After spending forty days and nights without food, Jesus was hungry. This duration of forty days (which symbolically represents the forty weeks a child remains in its mother¡¯s womb in preparation for a new birth) was already present in the life of Moses and Elijah: Ex 24:18; 1 K 19:8. This fast is for Jesus what the command to sacrifice his son had been for Abraham, and for Moses the rebellion of a thirsty people or the incident of the golden calf. In a moment of full lucidity, when Jesus felt physically exhausted and spiritually strengthened by his fast, the devil tried to convince him that it was impossible to carry out his mission with the means God had proposed.

Strange as it is, the Gospel presents this encounter of Jesus with the tempter (devil) as a discussion on biblical texts between masters of the Law. The purpose, no doubt, is to show us that even biblical texts may lead us astray if we are without a spirit of obedience to God. The three temptations recall to mind those of the Hebrews in the desert (Ex 16:2; Ex 17:1; Ex 32). At the waters of Massah they grumbled against God for leading them where the going was difficult; later they put God to the test: ¡°Could not he do something for them?¡± Finally they exchanged God and his Glory for another god of their own making: a golden calf. Jesus replies by quoting three texts from Deu teronomy, a book that speaks at length of the rebellion of the people of God in the desert. The perfect obedience of the Son contrasts with the infidelity of the Father¡¯s chosen people.

Jesus is victor in this trial, but after him the Church will have to confront these same temptations. She could be tempted to satisfy human desires instead of offering true salvation. Jesus teaches us to be strong against the tricks of the devil in using, as he did, the word of God.

The angels came to serve him. After reject ing the temptations, Jesus finds total peace. His purity of heart opens up for him a spiritual world hidden from human eyes, a world as real as the material things and beings surrounding him. In this spiritual world, as Son of God he is king among the spirits who are servants of his Father (see commentary on Dn 12:6).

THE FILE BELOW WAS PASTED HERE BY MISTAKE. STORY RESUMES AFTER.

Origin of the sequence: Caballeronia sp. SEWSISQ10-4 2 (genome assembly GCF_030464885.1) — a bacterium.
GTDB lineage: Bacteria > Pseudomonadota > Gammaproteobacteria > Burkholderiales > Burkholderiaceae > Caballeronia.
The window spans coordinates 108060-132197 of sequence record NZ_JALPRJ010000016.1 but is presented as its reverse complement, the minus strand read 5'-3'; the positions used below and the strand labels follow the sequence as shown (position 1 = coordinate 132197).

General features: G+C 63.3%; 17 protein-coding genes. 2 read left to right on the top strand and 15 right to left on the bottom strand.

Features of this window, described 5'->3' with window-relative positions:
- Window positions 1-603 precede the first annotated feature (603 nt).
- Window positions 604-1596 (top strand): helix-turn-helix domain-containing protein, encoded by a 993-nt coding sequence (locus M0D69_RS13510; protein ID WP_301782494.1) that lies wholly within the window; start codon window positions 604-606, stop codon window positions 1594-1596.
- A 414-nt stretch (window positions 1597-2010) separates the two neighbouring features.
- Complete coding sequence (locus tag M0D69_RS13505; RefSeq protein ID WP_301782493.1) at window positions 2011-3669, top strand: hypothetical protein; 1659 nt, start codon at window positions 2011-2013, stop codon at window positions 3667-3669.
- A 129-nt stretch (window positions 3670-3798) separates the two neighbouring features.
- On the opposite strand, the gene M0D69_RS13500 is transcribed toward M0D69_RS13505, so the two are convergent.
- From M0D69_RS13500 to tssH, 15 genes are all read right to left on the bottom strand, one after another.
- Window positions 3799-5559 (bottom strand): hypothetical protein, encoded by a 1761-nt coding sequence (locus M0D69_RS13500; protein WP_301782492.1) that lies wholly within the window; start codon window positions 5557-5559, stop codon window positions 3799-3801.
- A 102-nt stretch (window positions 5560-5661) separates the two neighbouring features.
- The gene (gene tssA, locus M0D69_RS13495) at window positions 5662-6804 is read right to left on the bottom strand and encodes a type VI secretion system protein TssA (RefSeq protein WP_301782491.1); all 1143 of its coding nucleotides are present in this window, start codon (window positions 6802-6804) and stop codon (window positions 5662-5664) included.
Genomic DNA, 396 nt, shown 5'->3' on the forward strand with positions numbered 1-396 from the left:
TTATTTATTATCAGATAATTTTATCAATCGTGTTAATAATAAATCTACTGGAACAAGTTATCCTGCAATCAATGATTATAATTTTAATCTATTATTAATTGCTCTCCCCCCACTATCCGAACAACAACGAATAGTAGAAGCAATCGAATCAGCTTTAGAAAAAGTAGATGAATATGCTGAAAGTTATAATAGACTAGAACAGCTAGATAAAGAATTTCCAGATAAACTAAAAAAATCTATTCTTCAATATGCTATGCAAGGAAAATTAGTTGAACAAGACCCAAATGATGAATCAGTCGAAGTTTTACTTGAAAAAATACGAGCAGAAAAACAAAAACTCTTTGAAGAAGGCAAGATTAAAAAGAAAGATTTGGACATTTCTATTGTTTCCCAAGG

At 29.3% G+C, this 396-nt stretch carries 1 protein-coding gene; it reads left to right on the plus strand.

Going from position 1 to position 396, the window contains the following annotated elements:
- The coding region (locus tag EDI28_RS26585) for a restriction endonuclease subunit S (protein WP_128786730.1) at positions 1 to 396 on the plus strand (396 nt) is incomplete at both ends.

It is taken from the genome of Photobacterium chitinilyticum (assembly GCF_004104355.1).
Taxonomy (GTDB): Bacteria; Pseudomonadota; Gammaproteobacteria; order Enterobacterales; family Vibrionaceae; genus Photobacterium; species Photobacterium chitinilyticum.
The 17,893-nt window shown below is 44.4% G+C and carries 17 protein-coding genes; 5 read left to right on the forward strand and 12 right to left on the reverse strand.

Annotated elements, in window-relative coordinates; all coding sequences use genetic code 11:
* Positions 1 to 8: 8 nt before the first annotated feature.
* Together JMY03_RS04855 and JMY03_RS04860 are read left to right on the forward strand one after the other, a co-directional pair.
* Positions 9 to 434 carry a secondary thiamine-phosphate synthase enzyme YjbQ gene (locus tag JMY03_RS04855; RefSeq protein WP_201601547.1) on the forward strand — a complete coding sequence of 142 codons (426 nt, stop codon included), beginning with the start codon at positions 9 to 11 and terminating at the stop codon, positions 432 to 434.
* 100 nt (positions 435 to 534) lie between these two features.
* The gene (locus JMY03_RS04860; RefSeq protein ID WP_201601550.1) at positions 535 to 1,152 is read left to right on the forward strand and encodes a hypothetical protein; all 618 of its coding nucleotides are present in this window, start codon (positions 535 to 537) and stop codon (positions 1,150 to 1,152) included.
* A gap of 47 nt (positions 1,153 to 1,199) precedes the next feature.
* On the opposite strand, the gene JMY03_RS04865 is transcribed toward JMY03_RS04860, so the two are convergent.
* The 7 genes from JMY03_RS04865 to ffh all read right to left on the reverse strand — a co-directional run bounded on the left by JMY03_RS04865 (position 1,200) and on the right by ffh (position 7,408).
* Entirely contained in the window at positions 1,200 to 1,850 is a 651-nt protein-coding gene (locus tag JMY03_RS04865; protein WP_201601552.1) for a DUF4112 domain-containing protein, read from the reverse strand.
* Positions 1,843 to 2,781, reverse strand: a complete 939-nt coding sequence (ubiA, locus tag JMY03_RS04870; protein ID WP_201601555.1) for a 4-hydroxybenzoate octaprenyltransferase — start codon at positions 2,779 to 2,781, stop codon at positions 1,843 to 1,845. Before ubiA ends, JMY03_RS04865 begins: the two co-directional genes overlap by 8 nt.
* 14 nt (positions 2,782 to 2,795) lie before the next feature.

• 17. Change your ways. The Greek word is often times translated as ¡°convert¡±, or ¡°repent¡±. In 3:11 we put ¡°change of heart¡±, which is the closest to the Greek word. This term can be understood in many ways. In the mouth of John the Baptist, ¡°Be con verted¡± means ¡°turn away from your sins.¡± With Jesus, ¡°conversion¡± means a renewal of life from inside out. The Gospel will tell us that this renewal follows the discovery of God¡¯s mercy and is the work of his Spirit within us (see commentary on Mk 1:14).

The kingdom of heav en is near. The Jews at that time said ¡°kingdom of Heav en¡± instead of ¡°kingdom of God¡± (see commentary on Mt 5:1). Jesus proclaims that God comes to reign among us meaning that we receive definitive salvation.

The Ten Cities (v. 25). This is the territory also called Decapolis, where Jews and non-Jews were mixed. Let us note that Jesus¡¯ ministry begins, not at the heart of Israel, but where is felt the presence of that majority of humankind who have not yet received the word of God.